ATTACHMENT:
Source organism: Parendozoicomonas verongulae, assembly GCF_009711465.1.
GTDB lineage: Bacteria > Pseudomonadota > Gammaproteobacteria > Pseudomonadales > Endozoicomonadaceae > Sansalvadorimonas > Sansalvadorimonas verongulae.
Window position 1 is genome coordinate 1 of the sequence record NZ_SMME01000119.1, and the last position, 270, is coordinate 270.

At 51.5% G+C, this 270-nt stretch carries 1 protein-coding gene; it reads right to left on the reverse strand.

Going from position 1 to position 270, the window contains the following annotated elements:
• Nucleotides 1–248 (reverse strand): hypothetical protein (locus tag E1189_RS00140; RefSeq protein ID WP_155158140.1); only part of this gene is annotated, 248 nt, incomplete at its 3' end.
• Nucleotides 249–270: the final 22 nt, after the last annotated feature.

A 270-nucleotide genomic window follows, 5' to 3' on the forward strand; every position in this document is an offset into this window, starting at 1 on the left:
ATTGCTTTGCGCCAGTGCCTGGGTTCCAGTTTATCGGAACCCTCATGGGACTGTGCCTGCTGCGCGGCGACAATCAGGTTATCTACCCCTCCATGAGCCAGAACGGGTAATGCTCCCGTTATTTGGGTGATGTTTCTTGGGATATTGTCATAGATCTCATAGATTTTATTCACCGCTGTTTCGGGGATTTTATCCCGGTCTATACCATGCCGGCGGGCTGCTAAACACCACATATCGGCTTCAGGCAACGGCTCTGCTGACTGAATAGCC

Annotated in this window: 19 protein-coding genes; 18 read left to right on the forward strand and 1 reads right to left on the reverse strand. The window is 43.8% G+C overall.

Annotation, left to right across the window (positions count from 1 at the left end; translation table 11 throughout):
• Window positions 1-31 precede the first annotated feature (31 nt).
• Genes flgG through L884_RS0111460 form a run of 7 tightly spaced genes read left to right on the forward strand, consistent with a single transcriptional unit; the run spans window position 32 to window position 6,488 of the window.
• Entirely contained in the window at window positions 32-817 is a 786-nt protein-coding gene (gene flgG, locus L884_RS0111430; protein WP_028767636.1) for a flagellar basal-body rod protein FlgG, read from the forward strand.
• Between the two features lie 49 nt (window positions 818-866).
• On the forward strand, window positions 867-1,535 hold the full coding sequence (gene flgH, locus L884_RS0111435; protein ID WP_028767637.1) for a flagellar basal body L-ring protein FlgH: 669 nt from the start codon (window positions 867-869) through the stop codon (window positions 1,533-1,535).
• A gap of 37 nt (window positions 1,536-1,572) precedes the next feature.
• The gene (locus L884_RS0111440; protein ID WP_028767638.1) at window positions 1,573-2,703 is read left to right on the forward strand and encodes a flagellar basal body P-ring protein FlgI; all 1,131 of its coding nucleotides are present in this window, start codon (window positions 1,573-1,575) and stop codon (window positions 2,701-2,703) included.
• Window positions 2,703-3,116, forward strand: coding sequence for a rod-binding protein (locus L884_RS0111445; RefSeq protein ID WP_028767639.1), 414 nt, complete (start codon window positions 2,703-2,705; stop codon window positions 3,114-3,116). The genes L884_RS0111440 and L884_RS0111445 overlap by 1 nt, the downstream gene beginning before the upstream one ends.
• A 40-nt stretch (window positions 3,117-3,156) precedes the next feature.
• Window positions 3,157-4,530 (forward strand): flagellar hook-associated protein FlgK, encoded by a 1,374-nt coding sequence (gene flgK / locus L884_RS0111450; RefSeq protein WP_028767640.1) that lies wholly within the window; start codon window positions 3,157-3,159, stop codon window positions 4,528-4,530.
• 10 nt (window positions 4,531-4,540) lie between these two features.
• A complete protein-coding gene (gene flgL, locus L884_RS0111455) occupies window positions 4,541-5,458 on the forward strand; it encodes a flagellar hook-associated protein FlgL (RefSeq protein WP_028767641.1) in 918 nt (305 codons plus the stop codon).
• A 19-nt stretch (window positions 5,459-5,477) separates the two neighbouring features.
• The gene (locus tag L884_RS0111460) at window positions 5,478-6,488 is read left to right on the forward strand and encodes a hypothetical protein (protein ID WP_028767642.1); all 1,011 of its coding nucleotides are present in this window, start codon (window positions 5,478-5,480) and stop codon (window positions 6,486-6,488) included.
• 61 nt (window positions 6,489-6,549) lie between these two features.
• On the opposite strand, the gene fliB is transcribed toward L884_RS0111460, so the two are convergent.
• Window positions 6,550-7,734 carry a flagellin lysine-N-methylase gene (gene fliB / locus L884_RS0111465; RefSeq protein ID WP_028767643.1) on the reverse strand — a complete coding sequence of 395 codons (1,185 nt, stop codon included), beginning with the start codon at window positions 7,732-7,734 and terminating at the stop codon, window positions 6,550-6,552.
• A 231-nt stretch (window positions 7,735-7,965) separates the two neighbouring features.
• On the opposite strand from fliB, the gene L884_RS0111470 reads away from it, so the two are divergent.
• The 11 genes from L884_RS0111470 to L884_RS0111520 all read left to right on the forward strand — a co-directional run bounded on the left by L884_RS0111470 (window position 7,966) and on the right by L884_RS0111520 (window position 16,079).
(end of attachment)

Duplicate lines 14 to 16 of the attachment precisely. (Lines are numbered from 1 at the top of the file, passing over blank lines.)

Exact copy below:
• Entirely contained in the window at window positions 32-817 is a 786-nt protein-coding gene (gene flgG, locus L884_RS0111430; protein WP_028767636.1) for a flagellar basal-body rod protein FlgG, read from the forward strand.
• Between the two features lie 49 nt (window positions 818-866).
• On the forward strand, window positions 867-1,535 hold the full coding sequence (gene flgH, locus L884_RS0111435; protein ID WP_028767637.1) for a flagellar basal body L-ring protein FlgH: 669 nt from the start codon (window positions 867-869) through the stop codon (window positions 1,533-1,535).